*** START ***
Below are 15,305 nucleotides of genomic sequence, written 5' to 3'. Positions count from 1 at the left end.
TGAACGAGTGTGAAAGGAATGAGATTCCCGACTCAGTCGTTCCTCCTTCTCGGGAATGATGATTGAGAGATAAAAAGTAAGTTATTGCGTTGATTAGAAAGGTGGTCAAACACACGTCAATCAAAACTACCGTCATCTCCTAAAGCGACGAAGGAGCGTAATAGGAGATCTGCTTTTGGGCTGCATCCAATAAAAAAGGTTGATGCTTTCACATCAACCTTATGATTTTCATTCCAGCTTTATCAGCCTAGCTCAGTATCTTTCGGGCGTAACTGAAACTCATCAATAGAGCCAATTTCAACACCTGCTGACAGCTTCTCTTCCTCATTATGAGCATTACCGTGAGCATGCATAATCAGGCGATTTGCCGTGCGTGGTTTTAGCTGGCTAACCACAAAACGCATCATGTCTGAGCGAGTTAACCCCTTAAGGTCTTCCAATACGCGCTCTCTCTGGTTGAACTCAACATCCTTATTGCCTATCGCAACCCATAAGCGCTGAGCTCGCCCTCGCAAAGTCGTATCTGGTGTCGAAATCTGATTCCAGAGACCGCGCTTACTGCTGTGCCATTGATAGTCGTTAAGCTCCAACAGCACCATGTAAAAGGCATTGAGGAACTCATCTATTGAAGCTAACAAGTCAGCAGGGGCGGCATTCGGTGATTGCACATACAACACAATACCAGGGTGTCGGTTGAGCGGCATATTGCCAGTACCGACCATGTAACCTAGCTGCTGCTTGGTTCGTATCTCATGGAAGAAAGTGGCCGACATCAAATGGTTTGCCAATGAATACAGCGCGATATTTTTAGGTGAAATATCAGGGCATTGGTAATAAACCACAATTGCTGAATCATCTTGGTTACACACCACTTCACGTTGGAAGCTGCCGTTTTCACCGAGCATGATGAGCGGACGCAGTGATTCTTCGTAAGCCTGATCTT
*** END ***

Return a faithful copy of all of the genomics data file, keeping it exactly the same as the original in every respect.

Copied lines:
Below are 15,305 nucleotides of genomic sequence, written 5' to 3'. Positions count from 1 at the left end.
TGAACGAGTGTGAAAGGAATGAGATTCCCGACTCAGTCGTTCCTCCTTCTCGGGAATGATGATTGAGAGATAAAAAGTAAGTTATTGCGTTGATTAGAAAGGTGGTCAAACACACGTCAATCAAAACTACCGTCATCTCCTAAAGCGACGAAGGAGCGTAATAGGAGATCTGCTTTTGGGCTGCATCCAATAAAAAAGGTTGATGCTTTCACATCAACCTTATGATTTTCATTCCAGCTTTATCAGCCTAGCTCAGTATCTTTCGGGCGTAACTGAAACTCATCAATAGAGCCAATTTCAACACCTGCTGACAGCTTCTCTTCCTCATTATGAGCATTACCGTGAGCATGCATAATCAGGCGATTTGCCGTGCGTGGTTTTAGCTGGCTAACCACAAAACGCATCATGTCTGAGCGAGTTAACCCCTTAAGGTCTTCCAATACGCGCTCTCTCTGGTTGAACTCAACATCCTTATTGCCTATCGCAACCCATAAGCGCTGAGCTCGCCCTCGCAAAGTCGTATCTGGTGTCGAAATCTGATTCCAGAGACCGCGCTTACTGCTGTGCCATTGATAGTCGTTAAGCTCCAACAGCACCATGTAAAAGGCATTGAGGAACTCATCTATTGAAGCTAACAAGTCAGCAGGGGCGGCATTCGGTGATTGCACATACAACACAATACCAGGGTGTCGGTTGAGCGGCATATTGCCAGTACCGACCATGTAACCTAGCTGCTGCTTGGTTCGTATCTCATGGAAGAAAGTGGCCGACATCAAATGGTTTGCCAATGAATACAGCGCGATATTTTTAGGTGAAATATCAGGGCATTGGTAATAAACCACAATTGCTGAATCATCTTGGTTACACACCACTTCACGTTGGAAGCTGCCGTTTTCACCGAGCATGATGAGCGGACGCAGTGATTCTTCGTAAGCCTGATCTT